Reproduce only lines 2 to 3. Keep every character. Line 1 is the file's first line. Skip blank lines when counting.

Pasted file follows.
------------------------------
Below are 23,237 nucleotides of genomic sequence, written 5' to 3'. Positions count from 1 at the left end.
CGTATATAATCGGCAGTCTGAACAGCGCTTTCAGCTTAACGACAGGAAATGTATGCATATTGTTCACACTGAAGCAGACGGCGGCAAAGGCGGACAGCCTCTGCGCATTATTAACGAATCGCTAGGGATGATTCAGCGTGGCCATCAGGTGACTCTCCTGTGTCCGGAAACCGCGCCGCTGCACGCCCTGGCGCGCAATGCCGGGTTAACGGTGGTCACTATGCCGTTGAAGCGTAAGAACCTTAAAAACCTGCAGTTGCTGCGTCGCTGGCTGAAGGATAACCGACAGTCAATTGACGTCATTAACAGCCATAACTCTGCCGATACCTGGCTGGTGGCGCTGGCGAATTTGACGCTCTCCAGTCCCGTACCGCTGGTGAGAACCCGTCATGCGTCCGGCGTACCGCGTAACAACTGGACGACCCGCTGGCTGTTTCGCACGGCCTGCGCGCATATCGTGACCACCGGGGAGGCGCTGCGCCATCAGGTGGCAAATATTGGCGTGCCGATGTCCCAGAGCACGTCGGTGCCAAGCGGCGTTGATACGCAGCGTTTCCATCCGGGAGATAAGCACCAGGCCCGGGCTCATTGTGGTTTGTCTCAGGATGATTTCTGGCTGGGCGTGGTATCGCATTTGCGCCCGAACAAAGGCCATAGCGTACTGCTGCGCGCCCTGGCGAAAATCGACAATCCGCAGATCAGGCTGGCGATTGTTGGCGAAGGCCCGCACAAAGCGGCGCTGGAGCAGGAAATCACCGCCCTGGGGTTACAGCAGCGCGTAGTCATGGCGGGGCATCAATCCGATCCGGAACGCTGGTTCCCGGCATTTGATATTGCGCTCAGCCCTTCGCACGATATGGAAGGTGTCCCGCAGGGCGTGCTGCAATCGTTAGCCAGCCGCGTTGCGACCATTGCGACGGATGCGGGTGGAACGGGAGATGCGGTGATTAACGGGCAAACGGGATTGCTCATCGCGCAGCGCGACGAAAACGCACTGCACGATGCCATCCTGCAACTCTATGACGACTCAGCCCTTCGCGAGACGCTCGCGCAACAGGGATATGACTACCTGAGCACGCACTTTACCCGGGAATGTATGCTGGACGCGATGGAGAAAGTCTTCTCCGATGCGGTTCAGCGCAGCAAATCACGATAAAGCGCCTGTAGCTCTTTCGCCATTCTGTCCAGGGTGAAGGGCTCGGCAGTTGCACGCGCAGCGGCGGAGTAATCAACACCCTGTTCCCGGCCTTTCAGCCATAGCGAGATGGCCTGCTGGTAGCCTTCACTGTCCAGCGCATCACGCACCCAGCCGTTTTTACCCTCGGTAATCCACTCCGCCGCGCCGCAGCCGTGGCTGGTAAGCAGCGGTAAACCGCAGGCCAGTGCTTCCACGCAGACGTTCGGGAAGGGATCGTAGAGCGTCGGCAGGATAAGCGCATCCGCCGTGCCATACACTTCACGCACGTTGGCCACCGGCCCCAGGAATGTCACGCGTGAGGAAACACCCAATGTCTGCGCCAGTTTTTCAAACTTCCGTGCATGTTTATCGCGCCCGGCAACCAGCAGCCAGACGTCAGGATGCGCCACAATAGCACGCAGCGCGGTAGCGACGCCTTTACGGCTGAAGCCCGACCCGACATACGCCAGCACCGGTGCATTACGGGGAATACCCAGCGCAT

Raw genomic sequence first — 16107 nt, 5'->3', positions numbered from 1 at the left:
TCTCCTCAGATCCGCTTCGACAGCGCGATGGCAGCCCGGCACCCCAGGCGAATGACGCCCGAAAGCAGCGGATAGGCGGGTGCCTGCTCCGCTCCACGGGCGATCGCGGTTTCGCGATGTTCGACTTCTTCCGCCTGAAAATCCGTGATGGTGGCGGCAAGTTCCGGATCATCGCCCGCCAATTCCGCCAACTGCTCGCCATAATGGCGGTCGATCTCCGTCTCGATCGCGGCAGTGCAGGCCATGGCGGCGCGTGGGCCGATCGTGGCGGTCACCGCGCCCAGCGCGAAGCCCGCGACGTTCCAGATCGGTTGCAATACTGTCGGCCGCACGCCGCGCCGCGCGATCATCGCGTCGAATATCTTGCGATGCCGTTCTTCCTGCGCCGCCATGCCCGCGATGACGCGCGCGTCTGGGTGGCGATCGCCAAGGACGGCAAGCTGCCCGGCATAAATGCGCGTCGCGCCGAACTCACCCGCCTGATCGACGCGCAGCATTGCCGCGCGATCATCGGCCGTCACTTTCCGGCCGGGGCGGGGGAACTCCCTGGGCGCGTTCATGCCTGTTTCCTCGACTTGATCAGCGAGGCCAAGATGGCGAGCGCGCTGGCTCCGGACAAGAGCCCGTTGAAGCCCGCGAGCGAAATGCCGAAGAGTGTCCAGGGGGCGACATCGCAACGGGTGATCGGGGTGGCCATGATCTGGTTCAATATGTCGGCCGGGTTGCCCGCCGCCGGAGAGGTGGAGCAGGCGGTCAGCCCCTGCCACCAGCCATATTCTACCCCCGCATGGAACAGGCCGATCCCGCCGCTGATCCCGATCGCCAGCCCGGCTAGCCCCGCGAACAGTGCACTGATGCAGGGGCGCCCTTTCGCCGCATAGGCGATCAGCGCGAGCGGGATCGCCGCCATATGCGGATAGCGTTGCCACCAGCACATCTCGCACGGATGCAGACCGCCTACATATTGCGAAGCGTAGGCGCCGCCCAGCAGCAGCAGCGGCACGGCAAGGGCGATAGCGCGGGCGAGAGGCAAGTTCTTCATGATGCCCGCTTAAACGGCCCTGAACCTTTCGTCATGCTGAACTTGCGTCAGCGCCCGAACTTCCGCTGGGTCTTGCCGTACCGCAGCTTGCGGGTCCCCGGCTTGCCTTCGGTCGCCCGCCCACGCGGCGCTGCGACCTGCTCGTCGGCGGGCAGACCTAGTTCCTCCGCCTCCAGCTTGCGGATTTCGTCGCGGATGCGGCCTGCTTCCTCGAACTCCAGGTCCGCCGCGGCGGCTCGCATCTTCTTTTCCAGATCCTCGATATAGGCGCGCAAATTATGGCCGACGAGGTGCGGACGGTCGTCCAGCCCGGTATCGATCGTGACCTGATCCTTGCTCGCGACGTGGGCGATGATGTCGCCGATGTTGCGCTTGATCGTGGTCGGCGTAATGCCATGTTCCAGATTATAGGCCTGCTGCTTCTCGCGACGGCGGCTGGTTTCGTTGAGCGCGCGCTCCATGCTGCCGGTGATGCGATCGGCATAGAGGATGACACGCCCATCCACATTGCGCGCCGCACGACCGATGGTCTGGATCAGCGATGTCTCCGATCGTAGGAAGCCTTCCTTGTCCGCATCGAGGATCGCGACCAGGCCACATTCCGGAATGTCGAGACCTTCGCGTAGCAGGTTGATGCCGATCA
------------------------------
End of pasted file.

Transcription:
CGTATATAATCGGCAGTCTGAACAGCGCTTTCAGCTTAACGACAGGAAATGTATGCATATTGTTCACACTGAAGCAGACGGCGGCAAAGGCGGACAGCCTCTGCGCATTATTAACGAATCGCTAGGGATGATTCAGCGTGGCCATCAGGTGACTCTCCTGTGTCCGGAAACCGCGCCGCTGCACGCCCTGGCGCGCAATGCCGGGTTAACGGTGGTCACTATGCCGTTGAAGCGTAAGAACCTTAAAAACCTGCAGTTGCTGCGTCGCTGGCTGAAGGATAACCGACAGTCAATTGACGTCATTAACAGCCATAACTCTGCCGATACCTGGCTGGTGGCGCTGGCGAATTTGACGCTCTCCAGTCCCGTACCGCTGGTGAGAACCCGTCATGCGTCCGGCGTACCGCGTAACAACTGGACGACCCGCTGGCTGTTTCGCACGGCCTGCGCGCATATCGTGACCACCGGGGAGGCGCTGCGCCATCAGGTGGCAAATATTGGCGTGCCGATGTCCCAGAGCACGTCGGTGCCAAGCGGCGTTGATACGCAGCGTTTCCATCCGGGAGATAAGCACCAGGCCCGGGCTCATTGTGGTTTGTCTCAGGATGATTTCTGGCTGGGCGTGGTATCGCATTTGCGCCCGAACAAAGGCCATAGCGTACTGCTGCGCGCCCTGGCGAAAATCGACAATCCGCAGATCAGGCTGGCGATTGTTGGCGAAGGCCCGCACAAAGCGGCGCTGGAGCAGGAAATCACCGCCCTGGGGTTACAGCAGCGCGTAGTCATGGCGGGGCATCAATCCGATCCGGAACGCTGGTTCCCGGCATTTGATATTGCGCTCAGCCCTTCGCACGATATGGAAGGTGTCCCGCAGGGCGTGCTGCAATCGTTAGCCAGCCGCGTTGCGACCATTGCGACGGATGCGGGTGGAACGGGAGATGCGGTGATTAACGGGCAAACGGGATTGCTCATCGCGCAGCGCGACGAAAACGCACTGCACGATGCCATCCTGCAACTCTATGACGACTCAGCCCTTCGCGAGACGCTCGCGCAACAGGGATATGACTACCTGAGCACGCACTTTACCCGGGAATGTATGCTGGACGCGATGGAGAAAGTCTTCTCCGATGCGGTTCAGCGCAGCAAATCACGATAAAGCGCCTGTAGCTCTTTCGCCATTCTGTCCAGGGTGAAGGGCTCGGCAGTTGCACGCGCAGCGGCGGAGTAATCAACACCCTGTTCCCGGCCTTTCAGCCATAGCGAGATGGCCTGCTGGTAGCCTTCACTGTCCAGCGCATCACGCACCCAGCCGTTTTTACCCTCGGTAATCCACTCCGCCGCGCCGCAGCCGTGGCTGGTAAGCAGCGGTAAACCGCAGGCCAGTGCTTCCACGCAGACGTTCGGGAAGGGATCGTAGAGCGTCGGCAGGATAAGCGCATCCGCCGTGCCATACACTTCACGCACGTTGGCCACCGGCCCCAGGAATGTCACGCGTGAGGAAACACCCAATGTCTGCGCCAGTTTTTCAAACTTCCGTGCATGTTTATCGCGCCCGGCAACCAGCAGCCAGACGTCAGGATGCGCCACAATAGCACGCAGCGCGGTAGCGACGCCTTTACGGCTGAAGCCCGACCCGACATACGCCAGCACCGGTGCATTACGGGGAATACCCAGCGCAT

Raw genomic sequence first — 16107 nt, 5'->3', positions numbered from 1 at the left: